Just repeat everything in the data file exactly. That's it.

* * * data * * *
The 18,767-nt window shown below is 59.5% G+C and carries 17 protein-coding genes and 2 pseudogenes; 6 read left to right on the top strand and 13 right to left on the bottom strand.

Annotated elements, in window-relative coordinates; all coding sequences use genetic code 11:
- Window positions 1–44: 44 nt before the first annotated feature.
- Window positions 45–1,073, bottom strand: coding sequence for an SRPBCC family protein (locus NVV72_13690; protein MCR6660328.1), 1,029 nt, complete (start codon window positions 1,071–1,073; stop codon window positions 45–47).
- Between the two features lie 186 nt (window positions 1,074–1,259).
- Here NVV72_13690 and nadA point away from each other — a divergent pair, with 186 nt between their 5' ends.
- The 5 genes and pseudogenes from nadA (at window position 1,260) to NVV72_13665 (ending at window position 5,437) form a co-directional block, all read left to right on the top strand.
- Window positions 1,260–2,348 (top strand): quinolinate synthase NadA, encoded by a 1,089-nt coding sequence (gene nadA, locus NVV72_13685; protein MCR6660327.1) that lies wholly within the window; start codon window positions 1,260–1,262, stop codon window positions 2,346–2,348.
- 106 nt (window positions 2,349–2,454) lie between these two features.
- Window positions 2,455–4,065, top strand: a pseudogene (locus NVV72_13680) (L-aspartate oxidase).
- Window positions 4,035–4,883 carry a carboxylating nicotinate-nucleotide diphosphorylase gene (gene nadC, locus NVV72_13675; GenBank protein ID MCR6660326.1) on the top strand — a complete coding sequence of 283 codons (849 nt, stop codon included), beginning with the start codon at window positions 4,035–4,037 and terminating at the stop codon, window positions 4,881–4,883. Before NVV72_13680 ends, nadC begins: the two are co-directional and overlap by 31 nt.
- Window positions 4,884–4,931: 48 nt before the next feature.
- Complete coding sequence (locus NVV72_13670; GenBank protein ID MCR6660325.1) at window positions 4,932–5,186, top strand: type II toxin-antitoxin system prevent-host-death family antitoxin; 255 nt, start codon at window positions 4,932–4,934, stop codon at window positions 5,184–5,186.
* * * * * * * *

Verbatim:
The 18,767-nt window shown below is 59.5% G+C and carries 17 protein-coding genes and 2 pseudogenes; 6 read left to right on the top strand and 13 right to left on the bottom strand.

Annotated elements, in window-relative coordinates; all coding sequences use genetic code 11:
- Window positions 1–44: 44 nt before the first annotated feature.
- Window positions 45–1,073, bottom strand: coding sequence for an SRPBCC family protein (locus NVV72_13690; protein MCR6660328.1), 1,029 nt, complete (start codon window positions 1,071–1,073; stop codon window positions 45–47).
- Between the two features lie 186 nt (window positions 1,074–1,259).
- Here NVV72_13690 and nadA point away from each other — a divergent pair, with 186 nt between their 5' ends.
- The 5 genes and pseudogenes from nadA (at window position 1,260) to NVV72_13665 (ending at window position 5,437) form a co-directional block, all read left to right on the top strand.
- Window positions 1,260–2,348 (top strand): quinolinate synthase NadA, encoded by a 1,089-nt coding sequence (gene nadA, locus NVV72_13685; protein MCR6660327.1) that lies wholly within the window; start codon window positions 1,260–1,262, stop codon window positions 2,346–2,348.
- 106 nt (window positions 2,349–2,454) lie between these two features.
- Window positions 2,455–4,065, top strand: a pseudogene (locus NVV72_13680) (L-aspartate oxidase).
- Window positions 4,035–4,883 carry a carboxylating nicotinate-nucleotide diphosphorylase gene (gene nadC, locus NVV72_13675; GenBank protein ID MCR6660326.1) on the top strand — a complete coding sequence of 283 codons (849 nt, stop codon included), beginning with the start codon at window positions 4,035–4,037 and terminating at the stop codon, window positions 4,881–4,883. Before NVV72_13680 ends, nadC begins: the two are co-directional and overlap by 31 nt.
- Window positions 4,884–4,931: 48 nt before the next feature.
- Complete coding sequence (locus NVV72_13670; GenBank protein ID MCR6660325.1) at window positions 4,932–5,186, top strand: type II toxin-antitoxin system prevent-host-death family antitoxin; 255 nt, start codon at window positions 4,932–4,934, stop codon at window positions 5,184–5,186.